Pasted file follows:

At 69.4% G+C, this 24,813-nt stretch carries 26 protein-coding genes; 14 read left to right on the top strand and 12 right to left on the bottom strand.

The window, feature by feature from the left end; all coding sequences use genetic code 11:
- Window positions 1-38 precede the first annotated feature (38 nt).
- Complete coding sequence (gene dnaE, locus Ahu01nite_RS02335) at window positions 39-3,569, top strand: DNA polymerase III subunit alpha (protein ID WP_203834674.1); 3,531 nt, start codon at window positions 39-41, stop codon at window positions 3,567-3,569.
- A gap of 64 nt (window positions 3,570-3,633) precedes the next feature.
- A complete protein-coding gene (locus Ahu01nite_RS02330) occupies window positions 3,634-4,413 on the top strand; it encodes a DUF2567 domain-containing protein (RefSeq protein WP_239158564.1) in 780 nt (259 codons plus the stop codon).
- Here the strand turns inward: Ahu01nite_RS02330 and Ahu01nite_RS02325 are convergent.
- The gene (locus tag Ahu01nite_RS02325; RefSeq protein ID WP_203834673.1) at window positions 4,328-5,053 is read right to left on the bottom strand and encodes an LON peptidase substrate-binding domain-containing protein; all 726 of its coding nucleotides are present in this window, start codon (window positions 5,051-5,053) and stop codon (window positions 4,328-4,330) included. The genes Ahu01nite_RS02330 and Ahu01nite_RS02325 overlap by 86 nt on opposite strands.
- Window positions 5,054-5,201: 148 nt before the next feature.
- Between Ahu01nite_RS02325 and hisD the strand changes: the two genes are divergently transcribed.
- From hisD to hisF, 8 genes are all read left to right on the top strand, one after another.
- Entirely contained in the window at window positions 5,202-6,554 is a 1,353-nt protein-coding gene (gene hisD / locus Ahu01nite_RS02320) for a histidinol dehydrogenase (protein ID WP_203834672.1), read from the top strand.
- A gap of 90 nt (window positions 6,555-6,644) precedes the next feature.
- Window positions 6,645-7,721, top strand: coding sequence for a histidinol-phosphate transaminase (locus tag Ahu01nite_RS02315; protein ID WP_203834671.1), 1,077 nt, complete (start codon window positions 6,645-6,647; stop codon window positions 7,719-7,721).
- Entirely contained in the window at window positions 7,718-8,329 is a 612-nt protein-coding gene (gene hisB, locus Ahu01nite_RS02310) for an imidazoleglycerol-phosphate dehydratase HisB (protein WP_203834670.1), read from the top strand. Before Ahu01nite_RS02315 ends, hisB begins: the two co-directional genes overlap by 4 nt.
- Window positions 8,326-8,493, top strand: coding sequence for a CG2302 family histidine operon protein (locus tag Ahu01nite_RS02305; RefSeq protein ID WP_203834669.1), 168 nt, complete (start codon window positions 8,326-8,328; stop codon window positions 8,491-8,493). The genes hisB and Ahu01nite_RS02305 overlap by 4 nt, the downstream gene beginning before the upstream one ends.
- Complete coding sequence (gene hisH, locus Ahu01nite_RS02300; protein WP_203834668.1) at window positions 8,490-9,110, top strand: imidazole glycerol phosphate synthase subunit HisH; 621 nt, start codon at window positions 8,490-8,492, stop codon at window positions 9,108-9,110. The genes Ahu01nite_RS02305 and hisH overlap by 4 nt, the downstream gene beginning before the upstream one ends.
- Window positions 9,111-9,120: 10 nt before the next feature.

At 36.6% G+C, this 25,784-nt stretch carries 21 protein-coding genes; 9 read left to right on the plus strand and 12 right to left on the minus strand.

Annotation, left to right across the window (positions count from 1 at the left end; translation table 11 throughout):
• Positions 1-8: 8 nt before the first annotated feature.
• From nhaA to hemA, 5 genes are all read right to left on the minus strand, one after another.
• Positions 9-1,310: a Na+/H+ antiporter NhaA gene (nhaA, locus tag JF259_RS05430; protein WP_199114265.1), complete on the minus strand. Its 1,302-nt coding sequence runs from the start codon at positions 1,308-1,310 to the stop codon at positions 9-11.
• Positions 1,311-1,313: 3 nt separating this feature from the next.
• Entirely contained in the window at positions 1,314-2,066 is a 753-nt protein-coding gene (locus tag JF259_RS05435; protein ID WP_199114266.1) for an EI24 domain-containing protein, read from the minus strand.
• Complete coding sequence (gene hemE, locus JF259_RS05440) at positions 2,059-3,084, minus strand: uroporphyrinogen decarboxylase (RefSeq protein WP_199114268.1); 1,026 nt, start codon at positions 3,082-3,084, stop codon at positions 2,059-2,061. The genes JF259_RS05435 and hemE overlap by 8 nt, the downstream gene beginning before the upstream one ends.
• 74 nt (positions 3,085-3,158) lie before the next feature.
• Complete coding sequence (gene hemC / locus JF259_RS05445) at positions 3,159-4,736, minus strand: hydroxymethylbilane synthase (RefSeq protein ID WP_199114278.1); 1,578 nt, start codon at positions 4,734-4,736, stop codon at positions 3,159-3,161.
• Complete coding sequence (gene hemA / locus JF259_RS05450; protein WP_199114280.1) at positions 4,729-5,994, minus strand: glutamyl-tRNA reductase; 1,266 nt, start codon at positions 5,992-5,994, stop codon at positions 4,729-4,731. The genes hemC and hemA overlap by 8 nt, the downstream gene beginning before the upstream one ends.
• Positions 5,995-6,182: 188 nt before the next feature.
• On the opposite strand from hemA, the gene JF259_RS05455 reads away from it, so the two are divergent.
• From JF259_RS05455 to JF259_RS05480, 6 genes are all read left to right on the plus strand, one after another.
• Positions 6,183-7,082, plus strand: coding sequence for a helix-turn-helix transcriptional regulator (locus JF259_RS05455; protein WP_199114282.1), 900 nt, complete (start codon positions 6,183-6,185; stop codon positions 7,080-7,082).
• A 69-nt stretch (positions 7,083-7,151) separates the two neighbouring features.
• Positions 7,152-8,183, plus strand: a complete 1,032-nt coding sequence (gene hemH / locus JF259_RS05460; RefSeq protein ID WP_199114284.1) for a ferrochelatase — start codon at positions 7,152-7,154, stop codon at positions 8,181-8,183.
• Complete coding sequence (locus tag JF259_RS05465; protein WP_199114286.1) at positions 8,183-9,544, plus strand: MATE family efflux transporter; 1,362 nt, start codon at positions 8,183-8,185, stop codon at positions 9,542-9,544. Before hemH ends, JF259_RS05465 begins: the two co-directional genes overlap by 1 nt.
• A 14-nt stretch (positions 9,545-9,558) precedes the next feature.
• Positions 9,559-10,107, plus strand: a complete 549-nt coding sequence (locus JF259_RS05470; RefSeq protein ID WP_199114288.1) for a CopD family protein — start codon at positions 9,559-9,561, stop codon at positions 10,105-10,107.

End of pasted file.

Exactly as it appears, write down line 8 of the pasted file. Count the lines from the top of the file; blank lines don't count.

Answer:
- The gene (locus tag Ahu01nite_RS02325; RefSeq protein ID WP_203834673.1) at window positions 4,328-5,053 is read right to left on the bottom strand and encodes an LON peptidase substrate-binding domain-containing protein; all 726 of its coding nucleotides are present in this window, start codon (window positions 5,051-5,053) and stop codon (window positions 4,328-4,330) included. The genes Ahu01nite_RS02330 and Ahu01nite_RS02325 overlap by 86 nt on opposite strands.